Monday, November 30, 2009

Brainwashing Behind Global Warming Hoax

The following article provides a glimpse of the extent to which people, in particular young college students, have been misled, lied to, and deceived about global warming and climate change. The belief that humans and carbon dioxide emissions are the cause of catastrophic global warming, sea level rise and destructive climate change has truly become religion-like, beyond reason, much less any real science. Emotion, passion and fear rule. Equating it to the rock concert Woodstock as mentioned in the following article, says it all. Changing people's religious beliefs is a difficult task. Think of the Taliban.

New England sending a crowd to climate talks

Copenhagen draws region’s students, groups

Last spring, when many people were still only dimly aware of the world climate summit planned for Copenhagen, Josh Minney, a Northeastern University senior, stayed up much of the night writing a paper justifying why he should be allowed to go. He spent months after that trying to raise money and plotting details of a trip he felt could be one of the most important of his life.

When he departs this week - paying his way with credit cards, living out of a backpack, and sleeping at a hostel - he will be one of thousands of students, scientists, college professors and nonprofit groups making a pilgrimage to the Danish capital.

Hundreds will be from New England, with its concentration of universities and environmental bent. Some are planning to sleep on floors in a city where hotels have been overbooked. Scores have received special UN designations to witness the proceedings, but most are going just to be in the vicinity of what they hope will be a historic meeting of world leaders trying to hammer out limits on green house gas emissions.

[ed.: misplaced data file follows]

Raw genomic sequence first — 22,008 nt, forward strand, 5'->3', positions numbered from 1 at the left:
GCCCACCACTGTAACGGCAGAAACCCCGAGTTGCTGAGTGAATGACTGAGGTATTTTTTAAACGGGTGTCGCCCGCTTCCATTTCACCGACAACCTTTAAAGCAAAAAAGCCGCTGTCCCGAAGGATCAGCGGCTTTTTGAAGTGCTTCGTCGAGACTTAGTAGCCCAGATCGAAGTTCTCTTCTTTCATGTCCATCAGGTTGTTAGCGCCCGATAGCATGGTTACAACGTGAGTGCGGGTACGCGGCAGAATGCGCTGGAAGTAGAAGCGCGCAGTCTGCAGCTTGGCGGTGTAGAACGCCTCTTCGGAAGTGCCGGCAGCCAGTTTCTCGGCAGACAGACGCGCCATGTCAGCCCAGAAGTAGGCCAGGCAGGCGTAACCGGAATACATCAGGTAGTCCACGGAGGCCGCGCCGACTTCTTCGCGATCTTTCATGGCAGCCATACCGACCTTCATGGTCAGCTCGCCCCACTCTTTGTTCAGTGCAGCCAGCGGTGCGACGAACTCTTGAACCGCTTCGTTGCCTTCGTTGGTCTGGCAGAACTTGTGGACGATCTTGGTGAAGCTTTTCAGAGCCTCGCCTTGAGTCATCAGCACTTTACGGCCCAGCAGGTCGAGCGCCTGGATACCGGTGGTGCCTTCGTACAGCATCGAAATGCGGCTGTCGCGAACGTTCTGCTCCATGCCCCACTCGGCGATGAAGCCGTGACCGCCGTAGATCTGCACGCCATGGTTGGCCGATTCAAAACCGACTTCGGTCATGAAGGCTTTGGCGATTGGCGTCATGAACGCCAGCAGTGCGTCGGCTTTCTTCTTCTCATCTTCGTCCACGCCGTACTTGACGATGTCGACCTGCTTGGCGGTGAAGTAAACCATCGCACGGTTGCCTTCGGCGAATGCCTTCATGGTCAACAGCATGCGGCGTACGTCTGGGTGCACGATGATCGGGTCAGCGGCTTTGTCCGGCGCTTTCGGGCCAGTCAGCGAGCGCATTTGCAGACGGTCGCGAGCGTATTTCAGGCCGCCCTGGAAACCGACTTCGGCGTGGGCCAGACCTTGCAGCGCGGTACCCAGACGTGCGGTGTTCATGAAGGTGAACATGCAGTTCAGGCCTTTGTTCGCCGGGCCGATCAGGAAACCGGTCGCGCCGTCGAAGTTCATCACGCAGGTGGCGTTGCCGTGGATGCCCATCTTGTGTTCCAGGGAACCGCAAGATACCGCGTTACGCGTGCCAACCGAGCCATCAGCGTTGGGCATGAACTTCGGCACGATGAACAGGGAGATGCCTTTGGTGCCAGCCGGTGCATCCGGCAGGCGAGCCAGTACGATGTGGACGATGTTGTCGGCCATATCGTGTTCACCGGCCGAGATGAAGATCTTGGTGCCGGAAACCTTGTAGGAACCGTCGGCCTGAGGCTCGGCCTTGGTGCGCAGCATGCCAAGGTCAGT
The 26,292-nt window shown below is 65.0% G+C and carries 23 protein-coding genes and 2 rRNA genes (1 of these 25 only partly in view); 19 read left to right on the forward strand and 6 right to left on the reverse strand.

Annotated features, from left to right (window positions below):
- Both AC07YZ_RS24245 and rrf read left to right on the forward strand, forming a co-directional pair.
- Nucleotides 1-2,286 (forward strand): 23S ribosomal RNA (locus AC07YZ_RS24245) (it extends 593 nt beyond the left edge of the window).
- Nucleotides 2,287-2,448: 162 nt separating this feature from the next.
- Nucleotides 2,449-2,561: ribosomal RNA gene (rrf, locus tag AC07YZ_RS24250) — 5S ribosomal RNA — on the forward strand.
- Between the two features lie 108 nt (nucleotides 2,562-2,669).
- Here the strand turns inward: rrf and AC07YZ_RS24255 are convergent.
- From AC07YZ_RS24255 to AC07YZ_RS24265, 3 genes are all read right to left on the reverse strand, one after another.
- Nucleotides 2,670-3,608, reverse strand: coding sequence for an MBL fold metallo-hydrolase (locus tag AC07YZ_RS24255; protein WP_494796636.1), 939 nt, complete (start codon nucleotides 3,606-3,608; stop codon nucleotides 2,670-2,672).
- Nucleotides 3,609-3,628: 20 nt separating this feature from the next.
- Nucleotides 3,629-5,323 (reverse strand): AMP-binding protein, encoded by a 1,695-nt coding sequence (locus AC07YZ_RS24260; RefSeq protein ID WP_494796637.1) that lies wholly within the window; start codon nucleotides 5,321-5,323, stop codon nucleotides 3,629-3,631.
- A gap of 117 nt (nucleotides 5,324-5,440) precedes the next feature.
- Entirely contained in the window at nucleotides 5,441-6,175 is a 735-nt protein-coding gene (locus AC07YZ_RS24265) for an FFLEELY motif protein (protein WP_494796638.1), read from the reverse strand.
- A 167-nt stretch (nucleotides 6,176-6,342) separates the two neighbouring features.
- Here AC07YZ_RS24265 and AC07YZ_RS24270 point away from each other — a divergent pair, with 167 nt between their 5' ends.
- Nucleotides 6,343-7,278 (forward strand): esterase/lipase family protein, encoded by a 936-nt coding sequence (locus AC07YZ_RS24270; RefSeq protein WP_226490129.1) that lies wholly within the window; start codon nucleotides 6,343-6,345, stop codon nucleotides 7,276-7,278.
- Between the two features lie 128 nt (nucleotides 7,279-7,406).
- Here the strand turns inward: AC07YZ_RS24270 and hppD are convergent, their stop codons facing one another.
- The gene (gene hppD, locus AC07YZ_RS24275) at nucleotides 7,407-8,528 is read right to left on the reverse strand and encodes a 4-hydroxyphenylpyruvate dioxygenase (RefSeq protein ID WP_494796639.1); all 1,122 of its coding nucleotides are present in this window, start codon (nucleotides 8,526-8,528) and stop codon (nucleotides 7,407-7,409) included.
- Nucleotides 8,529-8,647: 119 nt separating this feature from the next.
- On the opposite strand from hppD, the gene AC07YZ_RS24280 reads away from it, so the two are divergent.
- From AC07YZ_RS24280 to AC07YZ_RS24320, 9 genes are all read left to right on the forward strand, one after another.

“This is the party of the century in the scientific and academic world,’’ said Minney, an international affairs student who is attending with 16 other Northeastern students and faculty. “The fate of the world really is hanging on what happens there.’’

Copenhagen is expected to be overrun with 20,000 people for nearly two weeks of talks that begin Dec. 7. Among the attendees will be President Obama and more than 60 other heads of state. Negotiations are expected to culminate in a framework to get climate laggards, especially the United States, to join a final agreement to be completed in Mexico City talks next year.

So many are coming from New England that some local observers joke the number is more than the populations of small nations.

People from at least 20 groups - among them Dartmouth’s Tuck School of Business; Cambridge-based EcoLogic Development Fund, which works with poor rural communities to save forests; and Ceres Inc., a nonprofit that works with corporations to prepare for the business impact of climate change - have official observer status allowing them to attend open negotiating sessions.

Those observers have little formal role, but many are holding side events, talks, and debates, or are hoping to conduct research, network, and try to understand the confusing and political world of international climate talks.

The climate fever has sparked some creative financing to get to a city where a cup of coffee can cost $4. Tufts Fletcher School student Odette Mucha raised $300 by selling cookies. Noah Hodgetts, a College of the Atlantic senior in Bar Harbor, Maine, sent out an e-mail blast to family and friends who are now contributing more than $850 for his trip.

The fever hasn’t been cooled by the growing realization that an agreement won’t be reached.